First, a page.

Issaqueena Bombing Range

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The Issaqueena Bombing Range was a World War II target range used for training flight crews from Greenville Army Air Base, later renamed Donaldson Air Force Base. The Army Air Field was established in 1942 for the preparation of aircrew using North American B-25 Mitchell twin-engine bombers, and a suitable target area was established using Lake Issaqueena, northwest of Calhoun and Clemson College, completely within the Clemson Experimental Forest. Bombing Range Road is still located off of State Highway S-39-291, southwest of Six Mile and west of Lake Issaqueena.

Contents

[edit] History

"On December 9, 1939, the Department of Agriculture and Clemson Agriculture [sic] College entered into a cooperative and license agreement. On June 27, 1942, the college granted the War Department an occupation permit for lands to develop the range. The War department [sic] also purchased an additional 265 acres within the boundaries of the target. The total area for the range summed 4,096 acres."

Three ranges were designated, the Practice Bombing Range, a land range, the Skip Bombing Range, and a Potential 3rd Target Range to the north which was apparently not used. Water targets with bullseyes, suspended on cables stretched across the lake were used for the skip-bombing practice in which low-flying bombers literally "skipped" their bombs off the water just like skimming a stone, the purpose of which was to allow accurate striking of target vessels on the water. A yellow dye was placed in the water immediately surrounding the target and used for scoring purposes, accomplished by visual approximation. The land range was used for medium-altitude target practice and had a 500 acre impact area and included three 100-foot circles with 500-foot markers and three 54-foot spotting towers. It consisted of 649 acres located on top a hill east of the Keowee River and west of Lake Issaqueena. Munitions used were primarily M38A2 100-pound Practice Bombs (about 14 pounds without sand), with M1A1 Spotting Charges in the tailfin box.

Use of the range came to an end in September 1945 with the conclusion of wartime training and all personnel except for two caretakers were withdrawn. On December 17, 1945, the range was declared excess to the needs of the Army Air Force. Control of the Issaqueena Bombing Range was transferred from Greenville AAB, to Shaw Field, later Shaw AFB, Sumter, S.C. on January 14, 1946 with the deactivation of the Greenville operation. By May 1946 most of the structures and military property had been removed.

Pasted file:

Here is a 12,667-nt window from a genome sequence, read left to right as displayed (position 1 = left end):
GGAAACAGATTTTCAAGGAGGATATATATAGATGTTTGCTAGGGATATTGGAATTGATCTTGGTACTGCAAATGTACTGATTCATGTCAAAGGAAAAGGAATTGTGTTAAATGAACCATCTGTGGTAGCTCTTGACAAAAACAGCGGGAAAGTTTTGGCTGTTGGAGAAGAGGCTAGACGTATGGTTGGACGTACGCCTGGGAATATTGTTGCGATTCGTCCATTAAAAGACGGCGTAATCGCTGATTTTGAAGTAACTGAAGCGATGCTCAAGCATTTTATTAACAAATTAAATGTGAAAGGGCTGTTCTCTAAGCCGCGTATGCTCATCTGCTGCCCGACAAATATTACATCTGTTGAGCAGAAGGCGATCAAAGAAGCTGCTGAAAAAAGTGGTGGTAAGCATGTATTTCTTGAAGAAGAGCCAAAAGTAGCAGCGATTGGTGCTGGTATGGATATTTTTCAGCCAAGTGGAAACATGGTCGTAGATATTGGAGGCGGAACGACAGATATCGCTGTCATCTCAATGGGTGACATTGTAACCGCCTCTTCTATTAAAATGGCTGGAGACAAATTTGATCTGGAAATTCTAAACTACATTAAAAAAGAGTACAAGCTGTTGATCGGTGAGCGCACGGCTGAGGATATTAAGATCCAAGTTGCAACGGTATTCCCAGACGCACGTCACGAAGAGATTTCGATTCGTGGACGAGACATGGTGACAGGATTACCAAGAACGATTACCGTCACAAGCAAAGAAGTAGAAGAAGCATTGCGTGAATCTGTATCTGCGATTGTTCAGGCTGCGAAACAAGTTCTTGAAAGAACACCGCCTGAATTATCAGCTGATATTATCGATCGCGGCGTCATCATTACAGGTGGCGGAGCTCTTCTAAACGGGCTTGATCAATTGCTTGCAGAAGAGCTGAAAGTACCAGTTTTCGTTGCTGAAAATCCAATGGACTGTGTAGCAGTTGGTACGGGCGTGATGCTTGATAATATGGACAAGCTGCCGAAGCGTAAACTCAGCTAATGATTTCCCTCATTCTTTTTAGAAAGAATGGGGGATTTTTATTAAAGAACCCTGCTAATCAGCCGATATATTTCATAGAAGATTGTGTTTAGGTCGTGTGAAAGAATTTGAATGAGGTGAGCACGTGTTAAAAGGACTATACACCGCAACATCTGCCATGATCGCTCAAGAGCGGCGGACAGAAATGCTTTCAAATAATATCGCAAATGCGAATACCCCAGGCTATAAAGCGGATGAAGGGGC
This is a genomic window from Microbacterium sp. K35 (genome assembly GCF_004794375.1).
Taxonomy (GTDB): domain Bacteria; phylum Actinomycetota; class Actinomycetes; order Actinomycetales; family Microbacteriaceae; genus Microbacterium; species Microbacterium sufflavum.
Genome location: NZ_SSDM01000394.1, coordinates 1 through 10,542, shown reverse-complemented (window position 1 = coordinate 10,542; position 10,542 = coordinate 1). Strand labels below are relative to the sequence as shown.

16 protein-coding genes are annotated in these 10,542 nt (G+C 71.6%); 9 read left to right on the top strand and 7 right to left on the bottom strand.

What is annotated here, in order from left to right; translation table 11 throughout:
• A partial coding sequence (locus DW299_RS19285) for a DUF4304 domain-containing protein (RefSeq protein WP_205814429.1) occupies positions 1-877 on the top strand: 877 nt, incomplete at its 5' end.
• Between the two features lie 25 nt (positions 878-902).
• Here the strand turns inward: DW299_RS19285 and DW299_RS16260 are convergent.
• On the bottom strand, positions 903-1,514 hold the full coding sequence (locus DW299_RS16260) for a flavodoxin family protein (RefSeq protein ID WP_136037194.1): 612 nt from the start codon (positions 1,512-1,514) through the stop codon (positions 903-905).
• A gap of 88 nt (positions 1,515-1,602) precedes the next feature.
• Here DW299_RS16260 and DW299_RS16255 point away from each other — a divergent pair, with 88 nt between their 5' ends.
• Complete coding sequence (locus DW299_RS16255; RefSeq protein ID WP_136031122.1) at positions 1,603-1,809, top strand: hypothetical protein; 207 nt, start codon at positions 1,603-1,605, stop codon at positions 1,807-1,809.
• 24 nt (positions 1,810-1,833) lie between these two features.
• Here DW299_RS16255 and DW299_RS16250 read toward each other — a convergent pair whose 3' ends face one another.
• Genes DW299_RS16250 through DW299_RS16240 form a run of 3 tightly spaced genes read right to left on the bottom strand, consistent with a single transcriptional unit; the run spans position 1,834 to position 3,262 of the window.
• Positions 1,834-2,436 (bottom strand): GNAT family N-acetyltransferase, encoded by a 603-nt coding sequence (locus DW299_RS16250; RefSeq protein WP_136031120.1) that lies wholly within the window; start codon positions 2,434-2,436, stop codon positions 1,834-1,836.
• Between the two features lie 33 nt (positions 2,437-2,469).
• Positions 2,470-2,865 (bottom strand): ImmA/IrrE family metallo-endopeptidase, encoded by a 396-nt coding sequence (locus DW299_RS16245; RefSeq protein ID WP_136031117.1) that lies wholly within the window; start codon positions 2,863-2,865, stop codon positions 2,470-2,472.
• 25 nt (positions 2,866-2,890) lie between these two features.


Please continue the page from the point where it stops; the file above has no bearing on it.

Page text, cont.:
[edit] First remediation

In 1954, Lake Issaqueena was drained for ecological renewal and numerous ("many thousands") sand-filled M38A2 100-pound Practice Bombs were seen in the lake bottom. The exposed bombs were disposed of in 1955. The lake was not completely drained and therefore the possibility of additional practice bombs in deeper portions of the lake exists.

[edit] Second remediation

Concerns about possible hazards left from the wartime use led to the United States Army Corps of Engineers conducting a site inspection in 2006. This was to "discern the presence or absence of munitions and explosives of concern (MEC) and munitions constituents (MC) within the three designated Munitions Response Sites (MRS)." The SI was conducted from August 21, 2006 to August 25, 2006, and September 6, 2006.

"The work was performed under Contract No. W912DY-04-D-0005, Task Order No. 0008 from the United States Army Corps of Engineers, Engineering and Support Center, Huntsville (USAESCH)."

[edit] Trivia

Lake Murray, near Irmo, South Carolina, was also used for wartime skip-bombing training. On April 4, 1943, a North American B-25C Mitchell, 41-12634, of the 376th Bomb Squadron, 309th Bomb Group (M), out of Lexington County Airport, Columbia, South Carolina, ditched in Lake Murray during a low-level run-in on target when the starboard engine failed. The crew of five escaped before the twin-engined, twin-tailed medium bomber sank after seven minutes afloat, about two miles west of the Lake Murray Dam in 150 feet of water. On September 19, 2005, the bomber was raised to the surface by aircraft recoverer Gary Larkins for preservation (not restoration) at the Southern Museum of Flight, Birmingham, Alabama. Another B-25C-1 Mitchell, 41-13285, was accidentally ditched in Lake Greenwood, near Greenwood, S.C., on June 6, 1944, when the pilot let the propellers touch the water while on a low-level flight across the lake surface. This airframe was recovered in 1983 and has been displayed at various locations in the state.

[edit] References

  • Mueller, Robert, "Air Force Bases Volume 1: Active Air Force Bases Within the United States of America on 17 September 1982", United States Air Force Historical Research Center, Office of Air Force History, United States Air Force, Washington, D.C., 1989, Library of Congress card number 88-600231, ISBN 0-912799-53-6, page 528.
  • Sheppard, Mark, "A Mitchell Resurfaces", "Aeroplane", London, U.K., March 2006, Volume 34, Number 3, No. 395, pages 13-15.
  • U.S. Army Corps of Engineers Southeast and Pacific IMA Region, "Final Site Inspection Report - Lake Issaqueena Bombing Range, Pickens County, South Carolina", FUDS Project No. IO4SC004201, August 2007, prepared by Parsons, 5390 Triangle Parkway, Suite 100, Norcross, Georgia 30092, for U.S. Army Corps of Engineers, Charleston District, 69-A Hagood Avenue, Charleston, South Carolina 29403-5102, and U.S. Army Engineering & Support Center, Huntsville, 4820 University Square, Huntsville, Alabama 35816-1822, Chapter 2, "Property description and history", pages 2-1/4.

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